GovBytes: California Bill Drives Businesses Out of State

There seems to be public outcry every time a municipal government agrees to foot the bill for a lavish, state-of-the-art stadium or arena in order to entice a professional sports team to make (or keep) its home in that city. Why, people wonder, are our tax dollars subsidizing an already wildly profitable private business?

Yet the stadiums and arenas keep on getting built, and state and local governments keep on paying for them. Why? Because, the argument goes, having that sports team in our city brings in far more than the cost of the facility itself in publicity and restaurant/hotel/merchandise sales. Not only that, but if we don’t build it, someone else will, and then they’ll reap the benefits. In the end, our taxpayers are better off than they would be if we let the team move “follow the money” to another locale.

Now, it seems, we’re watching something similar happen in the corporate world. Chad Vander Veen over at Government Technology reports that in the wake of a new law forcing out-of-state retailers to pay sales tax on online transactions conducted in California, Amazon and Overstock have slashed ties with thousands of affiliated businesses in the state.

Many of about 25,000 affiliates in California, especially larger ones with dozens of employees, are likely to leave the state, Rebecca Madigan, executive director of trade group Performance Marketing Association, told the Los Angeles Times. The affiliates combined paid $152 million in state income taxes last year, she pointed out.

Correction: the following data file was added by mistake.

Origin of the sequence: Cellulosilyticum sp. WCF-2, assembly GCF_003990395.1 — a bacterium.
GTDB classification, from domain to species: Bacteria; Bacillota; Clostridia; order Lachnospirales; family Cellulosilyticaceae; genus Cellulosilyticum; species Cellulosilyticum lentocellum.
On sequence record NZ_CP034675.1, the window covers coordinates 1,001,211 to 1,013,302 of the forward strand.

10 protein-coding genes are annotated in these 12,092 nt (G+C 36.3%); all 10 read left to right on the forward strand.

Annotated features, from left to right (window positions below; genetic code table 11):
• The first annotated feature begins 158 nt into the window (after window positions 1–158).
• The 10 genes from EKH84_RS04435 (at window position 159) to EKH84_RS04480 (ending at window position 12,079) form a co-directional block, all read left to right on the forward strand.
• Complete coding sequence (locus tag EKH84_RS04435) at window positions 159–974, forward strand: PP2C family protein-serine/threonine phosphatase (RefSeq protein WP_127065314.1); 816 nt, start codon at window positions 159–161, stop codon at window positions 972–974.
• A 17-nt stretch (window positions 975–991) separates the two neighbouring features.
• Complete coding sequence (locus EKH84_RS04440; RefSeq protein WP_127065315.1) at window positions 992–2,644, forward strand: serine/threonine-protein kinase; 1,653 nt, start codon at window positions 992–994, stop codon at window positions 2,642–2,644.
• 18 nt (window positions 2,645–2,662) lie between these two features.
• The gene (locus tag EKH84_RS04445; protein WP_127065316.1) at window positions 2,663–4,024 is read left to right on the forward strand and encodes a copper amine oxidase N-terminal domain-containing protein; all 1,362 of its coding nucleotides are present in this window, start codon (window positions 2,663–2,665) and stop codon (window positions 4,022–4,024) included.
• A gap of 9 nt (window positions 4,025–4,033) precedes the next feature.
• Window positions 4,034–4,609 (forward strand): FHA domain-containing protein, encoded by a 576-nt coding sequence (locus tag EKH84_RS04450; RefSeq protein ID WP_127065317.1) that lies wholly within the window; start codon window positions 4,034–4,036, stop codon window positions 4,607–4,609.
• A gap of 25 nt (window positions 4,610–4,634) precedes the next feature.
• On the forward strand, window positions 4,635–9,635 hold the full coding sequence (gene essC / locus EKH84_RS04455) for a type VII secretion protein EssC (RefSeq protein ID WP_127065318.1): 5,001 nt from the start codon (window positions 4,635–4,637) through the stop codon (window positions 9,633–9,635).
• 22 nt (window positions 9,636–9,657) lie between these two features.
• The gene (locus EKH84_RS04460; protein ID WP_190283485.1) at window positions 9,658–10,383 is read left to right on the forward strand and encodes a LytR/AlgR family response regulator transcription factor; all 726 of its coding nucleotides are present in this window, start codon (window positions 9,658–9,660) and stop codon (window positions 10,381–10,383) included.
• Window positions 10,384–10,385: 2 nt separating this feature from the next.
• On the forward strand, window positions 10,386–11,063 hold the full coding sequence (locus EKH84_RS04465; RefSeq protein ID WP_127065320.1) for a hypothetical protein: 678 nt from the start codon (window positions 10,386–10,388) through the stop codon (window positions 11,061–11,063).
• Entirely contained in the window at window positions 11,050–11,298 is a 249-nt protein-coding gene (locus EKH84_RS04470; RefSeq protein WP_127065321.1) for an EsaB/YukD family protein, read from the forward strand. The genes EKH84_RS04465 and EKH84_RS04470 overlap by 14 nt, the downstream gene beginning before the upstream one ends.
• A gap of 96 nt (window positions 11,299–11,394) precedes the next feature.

Amazon, Overstock Flee California in Wake of New Tax Law

As you can probably imagine, Californians are none too happy about the move. The general sentiment seems to be that Amazon is acting petty out of annoyance with a law that will reduce its competitive advantage compared to so-called “brick-and-mortar” retailers. Still, a state can’t force a company to operate within its borders if the company decides the tax climate makes it unsound to do so. And the state itself, and its residents, are the ones who will suffer.

Which raises the question…

Should governments spend tax dollars to lure/retain companies and pro sports franchises through tax breaks, the building of facilities and other incentives?


“GovBytes” is a blog series created by GovLoop in partnership with Government Technology. If you see great a story on Gov Tech and want to ask a question around it, please send it to [email protected].

Leave a Comment

Leave a comment

Leave a Reply